"All are dangerous and ruthless – it's hard to pick one out as more dangerous than the other. All have the capability to kill someone. What's of most concern is that they're getting more violent and bold."
Four days into 2010, the year's first tiger kidnapping was carried out. An armed gang escaped with €100,000 after holding a Brinks Allied cash-in-transit worker's terrified mother and nine-year-old niece hostage in Irishtown. Detectives believe the gangs behind the robbery are based in north Co Dublin. The suspects are considered a small-scale criminal outfit and have not been suspected of involvement in any major tiger kidnapping before.
It is a concern for senior gardaí that new gangs are getting involved in tiger kidnappings and that it may be regarded as a "get rich quick" crime. As is common among most tiger kidnappings, detectives believed the gang could have obtained information about the movements of Brinks Allied cash vans in the city centre from an inside source at the security company.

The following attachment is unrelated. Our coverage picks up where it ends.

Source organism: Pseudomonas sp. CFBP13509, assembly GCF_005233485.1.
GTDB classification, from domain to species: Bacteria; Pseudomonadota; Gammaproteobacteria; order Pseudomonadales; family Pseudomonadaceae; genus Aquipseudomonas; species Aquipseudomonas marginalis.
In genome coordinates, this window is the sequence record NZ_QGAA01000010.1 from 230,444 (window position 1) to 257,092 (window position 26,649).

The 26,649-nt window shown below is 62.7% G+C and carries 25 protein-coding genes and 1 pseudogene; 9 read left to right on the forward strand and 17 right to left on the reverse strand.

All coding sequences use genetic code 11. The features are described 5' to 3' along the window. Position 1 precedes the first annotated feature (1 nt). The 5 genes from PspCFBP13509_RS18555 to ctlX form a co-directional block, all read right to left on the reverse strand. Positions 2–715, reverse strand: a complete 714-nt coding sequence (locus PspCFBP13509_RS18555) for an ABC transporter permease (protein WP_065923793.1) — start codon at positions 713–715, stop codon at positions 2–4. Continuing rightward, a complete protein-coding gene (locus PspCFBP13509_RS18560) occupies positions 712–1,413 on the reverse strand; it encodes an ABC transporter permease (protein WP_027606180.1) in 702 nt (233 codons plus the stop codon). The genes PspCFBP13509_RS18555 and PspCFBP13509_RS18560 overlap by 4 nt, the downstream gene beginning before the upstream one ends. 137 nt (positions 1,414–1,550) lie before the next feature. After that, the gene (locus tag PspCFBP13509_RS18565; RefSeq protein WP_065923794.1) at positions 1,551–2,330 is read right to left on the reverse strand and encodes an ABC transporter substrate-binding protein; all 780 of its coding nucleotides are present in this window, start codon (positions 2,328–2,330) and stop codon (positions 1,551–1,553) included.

In November, two criminals were each given 25-year prison sentences for carrying out a tiger kidnapping in 2005 of a Securicor driver while a third man involved was jailed for 12 years. Mark Farrelly (37), of Moatview Court, Priorswood, and Jason Kavanagh (34), of Parslickstown Court, Ladyswell, were jailed for 25 years each. Christopher Corcoran (61), of Bayside Boulevard North, who the judge said was "one league removed from the other men", was jailed for 12 years.